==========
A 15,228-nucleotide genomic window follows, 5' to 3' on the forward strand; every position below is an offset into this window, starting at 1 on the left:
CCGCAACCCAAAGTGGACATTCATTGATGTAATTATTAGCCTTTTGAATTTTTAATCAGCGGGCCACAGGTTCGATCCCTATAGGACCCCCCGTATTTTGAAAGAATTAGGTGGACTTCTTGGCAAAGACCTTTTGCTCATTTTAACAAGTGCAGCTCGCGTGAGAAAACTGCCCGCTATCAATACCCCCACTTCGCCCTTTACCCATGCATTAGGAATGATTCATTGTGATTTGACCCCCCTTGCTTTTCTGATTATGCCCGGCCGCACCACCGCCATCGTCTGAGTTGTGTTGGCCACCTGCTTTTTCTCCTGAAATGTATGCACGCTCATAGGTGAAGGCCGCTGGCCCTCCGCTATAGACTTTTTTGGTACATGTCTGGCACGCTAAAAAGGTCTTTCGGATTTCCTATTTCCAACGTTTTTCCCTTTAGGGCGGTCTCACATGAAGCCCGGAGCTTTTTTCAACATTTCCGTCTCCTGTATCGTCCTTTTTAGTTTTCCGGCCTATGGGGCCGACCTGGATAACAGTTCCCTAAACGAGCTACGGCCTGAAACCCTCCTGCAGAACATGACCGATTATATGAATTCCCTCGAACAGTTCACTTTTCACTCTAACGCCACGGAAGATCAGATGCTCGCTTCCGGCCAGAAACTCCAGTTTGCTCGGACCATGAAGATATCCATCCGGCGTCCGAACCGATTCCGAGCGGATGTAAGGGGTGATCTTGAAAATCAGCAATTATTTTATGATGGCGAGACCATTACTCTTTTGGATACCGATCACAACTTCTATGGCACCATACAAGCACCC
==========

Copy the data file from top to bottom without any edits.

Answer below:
A 15,228-nucleotide genomic window follows, 5' to 3' on the forward strand; every position below is an offset into this window, starting at 1 on the left:
CCGCAACCCAAAGTGGACATTCATTGATGTAATTATTAGCCTTTTGAATTTTTAATCAGCGGGCCACAGGTTCGATCCCTATAGGACCCCCCGTATTTTGAAAGAATTAGGTGGACTTCTTGGCAAAGACCTTTTGCTCATTTTAACAAGTGCAGCTCGCGTGAGAAAACTGCCCGCTATCAATACCCCCACTTCGCCCTTTACCCATGCATTAGGAATGATTCATTGTGATTTGACCCCCCTTGCTTTTCTGATTATGCCCGGCCGCACCACCGCCATCGTCTGAGTTGTGTTGGCCACCTGCTTTTTCTCCTGAAATGTATGCACGCTCATAGGTGAAGGCCGCTGGCCCTCCGCTATAGACTTTTTTGGTACATGTCTGGCACGCTAAAAAGGTCTTTCGGATTTCCTATTTCCAACGTTTTTCCCTTTAGGGCGGTCTCACATGAAGCCCGGAGCTTTTTTCAACATTTCCGTCTCCTGTATCGTCCTTTTTAGTTTTCCGGCCTATGGGGCCGACCTGGATAACAGTTCCCTAAACGAGCTACGGCCTGAAACCCTCCTGCAGAACATGACCGATTATATGAATTCCCTCGAACAGTTCACTTTTCACTCTAACGCCACGGAAGATCAGATGCTCGCTTCCGGCCAGAAACTCCAGTTTGCTCGGACCATGAAGATATCCATCCGGCGTCCGAACCGATTCCGAGCGGATGTAAGGGGTGATCTTGAAAATCAGCAATTATTTTATGATGGCGAGACCATTACTCTTTTGGATACCGATCACAACTTCTATGGCACCATACAAGCACCC